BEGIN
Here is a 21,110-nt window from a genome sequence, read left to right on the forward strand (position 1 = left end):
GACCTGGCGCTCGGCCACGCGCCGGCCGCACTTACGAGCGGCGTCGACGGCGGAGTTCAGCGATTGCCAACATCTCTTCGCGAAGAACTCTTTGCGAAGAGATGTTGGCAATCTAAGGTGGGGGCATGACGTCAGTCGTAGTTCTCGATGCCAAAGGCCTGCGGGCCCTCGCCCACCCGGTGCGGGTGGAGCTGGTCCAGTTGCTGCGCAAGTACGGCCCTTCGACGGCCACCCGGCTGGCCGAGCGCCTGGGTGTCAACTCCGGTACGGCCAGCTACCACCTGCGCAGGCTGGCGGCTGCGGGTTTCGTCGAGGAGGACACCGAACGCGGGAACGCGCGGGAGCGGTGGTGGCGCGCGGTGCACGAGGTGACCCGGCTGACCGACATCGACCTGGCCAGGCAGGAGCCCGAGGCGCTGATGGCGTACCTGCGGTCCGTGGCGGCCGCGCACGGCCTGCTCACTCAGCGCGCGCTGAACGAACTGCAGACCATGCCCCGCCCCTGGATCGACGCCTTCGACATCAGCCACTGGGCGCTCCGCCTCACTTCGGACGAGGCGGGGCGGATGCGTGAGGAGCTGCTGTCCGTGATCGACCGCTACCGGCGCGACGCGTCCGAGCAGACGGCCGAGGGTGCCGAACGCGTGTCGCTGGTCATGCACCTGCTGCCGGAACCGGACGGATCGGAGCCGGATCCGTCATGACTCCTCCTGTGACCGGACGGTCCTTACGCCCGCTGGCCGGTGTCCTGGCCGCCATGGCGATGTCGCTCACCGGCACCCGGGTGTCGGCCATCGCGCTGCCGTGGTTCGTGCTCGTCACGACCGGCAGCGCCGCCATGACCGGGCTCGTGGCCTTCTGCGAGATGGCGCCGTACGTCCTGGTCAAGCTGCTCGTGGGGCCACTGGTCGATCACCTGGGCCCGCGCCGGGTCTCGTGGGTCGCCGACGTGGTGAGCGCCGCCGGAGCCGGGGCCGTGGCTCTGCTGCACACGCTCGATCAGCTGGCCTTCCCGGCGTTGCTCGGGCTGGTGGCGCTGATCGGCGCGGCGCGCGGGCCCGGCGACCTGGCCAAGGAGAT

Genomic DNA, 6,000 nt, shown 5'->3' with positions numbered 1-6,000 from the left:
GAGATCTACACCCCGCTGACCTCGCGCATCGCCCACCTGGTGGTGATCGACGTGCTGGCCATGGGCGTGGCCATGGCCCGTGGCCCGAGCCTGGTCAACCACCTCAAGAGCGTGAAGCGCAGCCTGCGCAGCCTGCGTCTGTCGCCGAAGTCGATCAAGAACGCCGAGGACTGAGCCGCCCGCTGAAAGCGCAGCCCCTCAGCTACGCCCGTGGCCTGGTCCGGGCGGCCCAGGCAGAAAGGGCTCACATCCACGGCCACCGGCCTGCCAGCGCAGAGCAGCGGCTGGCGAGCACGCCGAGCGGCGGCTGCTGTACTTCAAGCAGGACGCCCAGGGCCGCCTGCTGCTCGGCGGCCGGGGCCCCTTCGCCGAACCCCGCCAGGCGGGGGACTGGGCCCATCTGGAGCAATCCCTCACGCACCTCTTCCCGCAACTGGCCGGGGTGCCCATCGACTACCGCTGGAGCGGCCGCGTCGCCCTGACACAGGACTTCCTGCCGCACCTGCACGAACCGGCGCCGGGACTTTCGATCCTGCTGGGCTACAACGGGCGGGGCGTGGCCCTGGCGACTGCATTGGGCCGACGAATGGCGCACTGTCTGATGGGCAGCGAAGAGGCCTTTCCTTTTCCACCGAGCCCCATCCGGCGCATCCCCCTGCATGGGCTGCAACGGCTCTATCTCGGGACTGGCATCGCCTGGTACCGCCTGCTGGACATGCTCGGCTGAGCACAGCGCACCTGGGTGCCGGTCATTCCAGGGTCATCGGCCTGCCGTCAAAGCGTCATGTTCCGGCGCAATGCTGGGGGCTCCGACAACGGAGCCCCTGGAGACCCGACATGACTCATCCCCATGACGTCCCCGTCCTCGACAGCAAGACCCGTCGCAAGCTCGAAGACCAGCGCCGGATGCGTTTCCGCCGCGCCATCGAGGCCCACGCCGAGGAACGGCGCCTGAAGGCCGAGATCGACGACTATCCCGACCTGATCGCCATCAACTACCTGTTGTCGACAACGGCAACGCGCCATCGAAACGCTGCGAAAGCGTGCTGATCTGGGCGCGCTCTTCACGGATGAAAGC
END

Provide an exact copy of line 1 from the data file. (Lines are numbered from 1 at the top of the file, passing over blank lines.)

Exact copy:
Here is a 21,110-nt window from a genome sequence, read left to right on the forward strand (position 1 = left end):